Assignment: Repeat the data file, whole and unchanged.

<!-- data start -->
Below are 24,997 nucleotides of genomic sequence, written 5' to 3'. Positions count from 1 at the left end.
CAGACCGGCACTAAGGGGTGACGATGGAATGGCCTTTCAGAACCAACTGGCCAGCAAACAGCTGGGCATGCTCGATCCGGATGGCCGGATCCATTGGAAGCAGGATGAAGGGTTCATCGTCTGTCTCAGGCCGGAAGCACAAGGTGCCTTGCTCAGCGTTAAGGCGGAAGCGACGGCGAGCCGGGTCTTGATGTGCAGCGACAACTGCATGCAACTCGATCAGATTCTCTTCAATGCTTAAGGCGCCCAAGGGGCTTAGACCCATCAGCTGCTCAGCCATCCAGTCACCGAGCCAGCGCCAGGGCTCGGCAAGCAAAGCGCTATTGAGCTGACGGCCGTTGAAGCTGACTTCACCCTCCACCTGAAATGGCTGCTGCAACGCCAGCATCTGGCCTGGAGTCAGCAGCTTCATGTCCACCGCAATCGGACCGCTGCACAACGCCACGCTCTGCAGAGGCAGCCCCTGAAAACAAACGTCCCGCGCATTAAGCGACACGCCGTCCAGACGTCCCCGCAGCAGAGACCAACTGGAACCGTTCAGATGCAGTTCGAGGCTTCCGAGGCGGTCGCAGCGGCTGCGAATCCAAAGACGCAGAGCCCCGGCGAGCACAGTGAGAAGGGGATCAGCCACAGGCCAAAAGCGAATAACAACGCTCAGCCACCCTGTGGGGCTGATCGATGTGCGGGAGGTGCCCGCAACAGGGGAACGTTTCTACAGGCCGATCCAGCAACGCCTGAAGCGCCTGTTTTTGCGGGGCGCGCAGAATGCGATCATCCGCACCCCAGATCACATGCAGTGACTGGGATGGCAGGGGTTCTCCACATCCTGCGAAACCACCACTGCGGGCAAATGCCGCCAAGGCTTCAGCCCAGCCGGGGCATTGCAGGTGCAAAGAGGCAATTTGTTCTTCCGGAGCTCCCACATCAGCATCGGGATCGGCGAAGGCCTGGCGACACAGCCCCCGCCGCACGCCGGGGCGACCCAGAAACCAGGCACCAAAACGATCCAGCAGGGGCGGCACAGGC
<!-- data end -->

Below are 24,997 nucleotides of genomic sequence, written 5' to 3'. Positions count from 1 at the left end.
CAGACCGGCACTAAGGGGTGACGATGGAATGGCCTTTCAGAACCAACTGGCCAGCAAACAGCTGGGCATGCTCGATCCGGATGGCCGGATCCATTGGAAGCAGGATGAAGGGTTCATCGTCTGTCTCAGGCCGGAAGCACAAGGTGCCTTGCTCAGCGTTAAGGCGGAAGCGACGGCGAGCCGGGTCTTGATGTGCAGCGACAACTGCATGCAACTCGATCAGATTCTCTTCAATGCTTAAGGCGCCCAAGGGGCTTAGACCCATCAGCTGCTCAGCCATCCAGTCACCGAGCCAGCGCCAGGGCTCGGCAAGCAAAGCGCTATTGAGCTGACGGCCGTTGAAGCTGACTTCACCCTCCACCTGAAATGGCTGCTGCAACGCCAGCATCTGGCCTGGAGTCAGCAGCTTCATGTCCACCGCAATCGGACCGCTGCACAACGCCACGCTCTGCAGAGGCAGCCCCTGAAAACAAACGTCCCGCGCATTAAGCGACACGCCGTCCAGACGTCCCCGCAGCAGAGACCAACTGGAACCGTTCAGATGCAGTTCGAGGCTTCCGAGGCGGTCGCAGCGGCTGCGAATCCAAAGACGCAGAGCCCCGGCGAGCACAGTGAGAAGGGGATCAGCCACAGGCCAAAAGCGAATAACAACGCTCAGCCACCCTGTGGGGCTGATCGATGTGCGGGAGGTGCCCGCAACAGGGGAACGTTTCTACAGGCCGATCCAGCAACGCCTGAAGCGCCTGTTTTTGCGGGGCGCGCAGAATGCGATCATCCGCACCCCAGATCACATGCAGTGACTGGGATGGCAGGGGTTCTCCACATCCTGCGAAACCACCACTGCGGGCAAATGCCGCCAAGGCTTCAGCCCAGCCGGGGCATTGCAGGTGCAAAGAGGCAATTTGTTCTTCCGGAGCTCCCACATCAGCATCGGGATCGGCGAAGGCCTGGCGACACAGCCCCCGCCGCACGCCGGGGCGACCCAGAAACCAGGCACCAAAACGATCCAGCAGGGGCGGCACAGGC